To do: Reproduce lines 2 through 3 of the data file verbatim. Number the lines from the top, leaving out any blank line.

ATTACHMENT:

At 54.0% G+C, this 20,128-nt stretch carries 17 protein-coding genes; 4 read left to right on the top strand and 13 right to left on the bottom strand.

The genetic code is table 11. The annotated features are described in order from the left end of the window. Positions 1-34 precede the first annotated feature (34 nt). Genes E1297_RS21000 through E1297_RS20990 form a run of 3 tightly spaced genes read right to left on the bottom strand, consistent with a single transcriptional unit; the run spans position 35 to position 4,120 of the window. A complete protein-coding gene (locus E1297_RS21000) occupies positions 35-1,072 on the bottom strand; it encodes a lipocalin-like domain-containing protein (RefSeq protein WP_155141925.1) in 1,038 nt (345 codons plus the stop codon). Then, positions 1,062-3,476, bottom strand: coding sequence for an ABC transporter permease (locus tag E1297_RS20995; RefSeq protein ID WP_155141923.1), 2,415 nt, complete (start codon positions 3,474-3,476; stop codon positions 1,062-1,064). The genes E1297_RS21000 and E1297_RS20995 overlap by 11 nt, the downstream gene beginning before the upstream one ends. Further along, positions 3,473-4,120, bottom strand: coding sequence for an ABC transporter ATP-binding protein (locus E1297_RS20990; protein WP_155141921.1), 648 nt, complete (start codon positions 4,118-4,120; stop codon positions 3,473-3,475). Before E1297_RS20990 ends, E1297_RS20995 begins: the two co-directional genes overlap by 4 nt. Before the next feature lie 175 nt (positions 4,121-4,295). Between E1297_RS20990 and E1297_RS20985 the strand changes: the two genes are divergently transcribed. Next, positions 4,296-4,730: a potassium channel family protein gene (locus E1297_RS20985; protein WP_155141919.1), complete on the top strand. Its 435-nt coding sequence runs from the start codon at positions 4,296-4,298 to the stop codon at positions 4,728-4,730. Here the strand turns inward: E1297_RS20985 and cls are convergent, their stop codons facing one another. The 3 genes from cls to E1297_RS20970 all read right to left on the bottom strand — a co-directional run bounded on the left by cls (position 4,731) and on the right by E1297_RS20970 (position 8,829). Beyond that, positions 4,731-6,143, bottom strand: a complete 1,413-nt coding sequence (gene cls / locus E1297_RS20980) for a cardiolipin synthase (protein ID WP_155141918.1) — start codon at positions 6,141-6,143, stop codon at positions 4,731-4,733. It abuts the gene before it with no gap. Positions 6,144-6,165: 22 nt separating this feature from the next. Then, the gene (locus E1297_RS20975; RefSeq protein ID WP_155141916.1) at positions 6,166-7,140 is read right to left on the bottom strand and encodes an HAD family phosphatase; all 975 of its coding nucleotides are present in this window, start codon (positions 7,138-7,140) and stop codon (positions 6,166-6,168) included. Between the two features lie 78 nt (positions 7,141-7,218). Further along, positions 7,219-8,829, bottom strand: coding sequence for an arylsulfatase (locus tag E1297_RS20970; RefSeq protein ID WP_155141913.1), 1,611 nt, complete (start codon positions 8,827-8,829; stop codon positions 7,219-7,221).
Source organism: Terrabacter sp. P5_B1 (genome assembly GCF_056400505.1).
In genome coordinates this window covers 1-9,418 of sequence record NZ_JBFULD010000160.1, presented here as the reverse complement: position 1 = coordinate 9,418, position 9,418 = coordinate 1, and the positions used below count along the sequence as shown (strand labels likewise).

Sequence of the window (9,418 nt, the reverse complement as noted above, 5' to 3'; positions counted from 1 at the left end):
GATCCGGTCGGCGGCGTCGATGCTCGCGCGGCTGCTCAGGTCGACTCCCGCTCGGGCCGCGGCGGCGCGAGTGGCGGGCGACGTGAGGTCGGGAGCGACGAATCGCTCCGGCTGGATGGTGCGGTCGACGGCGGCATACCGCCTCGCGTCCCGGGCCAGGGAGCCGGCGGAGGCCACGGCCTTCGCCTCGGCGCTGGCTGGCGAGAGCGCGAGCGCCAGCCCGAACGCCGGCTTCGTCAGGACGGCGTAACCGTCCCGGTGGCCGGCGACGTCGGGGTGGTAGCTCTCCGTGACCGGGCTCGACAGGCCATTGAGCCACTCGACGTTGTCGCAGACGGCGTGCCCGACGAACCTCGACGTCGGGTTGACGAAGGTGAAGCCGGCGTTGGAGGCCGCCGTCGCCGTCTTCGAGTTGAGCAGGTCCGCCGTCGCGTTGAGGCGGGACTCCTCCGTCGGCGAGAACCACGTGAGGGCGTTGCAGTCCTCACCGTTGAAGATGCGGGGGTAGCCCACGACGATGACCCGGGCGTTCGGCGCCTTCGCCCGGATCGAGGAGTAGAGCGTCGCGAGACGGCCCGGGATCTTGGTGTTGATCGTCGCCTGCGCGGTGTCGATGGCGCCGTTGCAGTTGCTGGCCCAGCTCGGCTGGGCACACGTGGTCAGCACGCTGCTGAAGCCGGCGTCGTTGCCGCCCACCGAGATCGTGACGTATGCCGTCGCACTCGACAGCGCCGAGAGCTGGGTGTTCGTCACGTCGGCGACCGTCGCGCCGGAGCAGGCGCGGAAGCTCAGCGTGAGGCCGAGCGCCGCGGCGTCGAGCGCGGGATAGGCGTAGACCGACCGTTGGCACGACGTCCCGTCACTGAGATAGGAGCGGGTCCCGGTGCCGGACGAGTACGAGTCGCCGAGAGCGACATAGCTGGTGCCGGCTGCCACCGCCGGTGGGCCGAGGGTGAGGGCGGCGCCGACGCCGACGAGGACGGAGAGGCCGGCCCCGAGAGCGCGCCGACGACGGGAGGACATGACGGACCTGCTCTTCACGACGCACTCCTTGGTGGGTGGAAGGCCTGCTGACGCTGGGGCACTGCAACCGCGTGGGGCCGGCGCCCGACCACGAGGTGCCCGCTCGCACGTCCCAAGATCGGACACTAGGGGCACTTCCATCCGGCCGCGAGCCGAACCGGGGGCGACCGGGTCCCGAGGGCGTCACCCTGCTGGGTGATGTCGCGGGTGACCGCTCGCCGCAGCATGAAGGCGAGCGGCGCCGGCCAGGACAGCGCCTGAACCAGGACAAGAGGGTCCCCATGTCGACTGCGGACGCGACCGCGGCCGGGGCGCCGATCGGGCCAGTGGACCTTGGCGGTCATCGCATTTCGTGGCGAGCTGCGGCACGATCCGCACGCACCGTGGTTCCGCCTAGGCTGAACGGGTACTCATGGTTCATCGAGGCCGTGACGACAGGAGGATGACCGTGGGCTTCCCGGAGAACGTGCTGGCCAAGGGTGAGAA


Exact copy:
The genetic code is table 11. The annotated features are described in order from the left end of the window. Positions 1-34 precede the first annotated feature (34 nt). Genes E1297_RS21000 through E1297_RS20990 form a run of 3 tightly spaced genes read right to left on the bottom strand, consistent with a single transcriptional unit; the run spans position 35 to position 4,120 of the window. A complete protein-coding gene (locus E1297_RS21000) occupies positions 35-1,072 on the bottom strand; it encodes a lipocalin-like domain-containing protein (RefSeq protein WP_155141925.1) in 1,038 nt (345 codons plus the stop codon). Then, positions 1,062-3,476, bottom strand: coding sequence for an ABC transporter permease (locus tag E1297_RS20995; RefSeq protein ID WP_155141923.1), 2,415 nt, complete (start codon positions 3,474-3,476; stop codon positions 1,062-1,064). The genes E1297_RS21000 and E1297_RS20995 overlap by 11 nt, the downstream gene beginning before the upstream one ends. Further along, positions 3,473-4,120, bottom strand: coding sequence for an ABC transporter ATP-binding protein (locus E1297_RS20990; protein WP_155141921.1), 648 nt, complete (start codon positions 4,118-4,120; stop codon positions 3,473-3,475). Before E1297_RS20990 ends, E1297_RS20995 begins: the two co-directional genes overlap by 4 nt. Before the next feature lie 175 nt (positions 4,121-4,295). Between E1297_RS20990 and E1297_RS20985 the strand changes: the two genes are divergently transcribed. Next, positions 4,296-4,730: a potassium channel family protein gene (locus E1297_RS20985; protein WP_155141919.1), complete on the top strand. Its 435-nt coding sequence runs from the start codon at positions 4,296-4,298 to the stop codon at positions 4,728-4,730. Here the strand turns inward: E1297_RS20985 and cls are convergent, their stop codons facing one another. The 3 genes from cls to E1297_RS20970 all read right to left on the bottom strand — a co-directional run bounded on the left by cls (position 4,731) and on the right by E1297_RS20970 (position 8,829). Beyond that, positions 4,731-6,143, bottom strand: a complete 1,413-nt coding sequence (gene cls / locus E1297_RS20980) for a cardiolipin synthase (protein ID WP_155141918.1) — start codon at positions 6,141-6,143, stop codon at positions 4,731-4,733. It abuts the gene before it with no gap. Positions 6,144-6,165: 22 nt separating this feature from the next. Then, the gene (locus E1297_RS20975; RefSeq protein ID WP_155141916.1) at positions 6,166-7,140 is read right to left on the bottom strand and encodes an HAD family phosphatase; all 975 of its coding nucleotides are present in this window, start codon (positions 7,138-7,140) and stop codon (positions 6,166-6,168) included. Between the two features lie 78 nt (positions 7,141-7,218). Further along, positions 7,219-8,829, bottom strand: coding sequence for an arylsulfatase (locus tag E1297_RS20970; RefSeq protein ID WP_155141913.1), 1,611 nt, complete (start codon positions 8,827-8,829; stop codon positions 7,219-7,221).
Source organism: Terrabacter sp. P5_B1 (genome assembly GCF_056400505.1).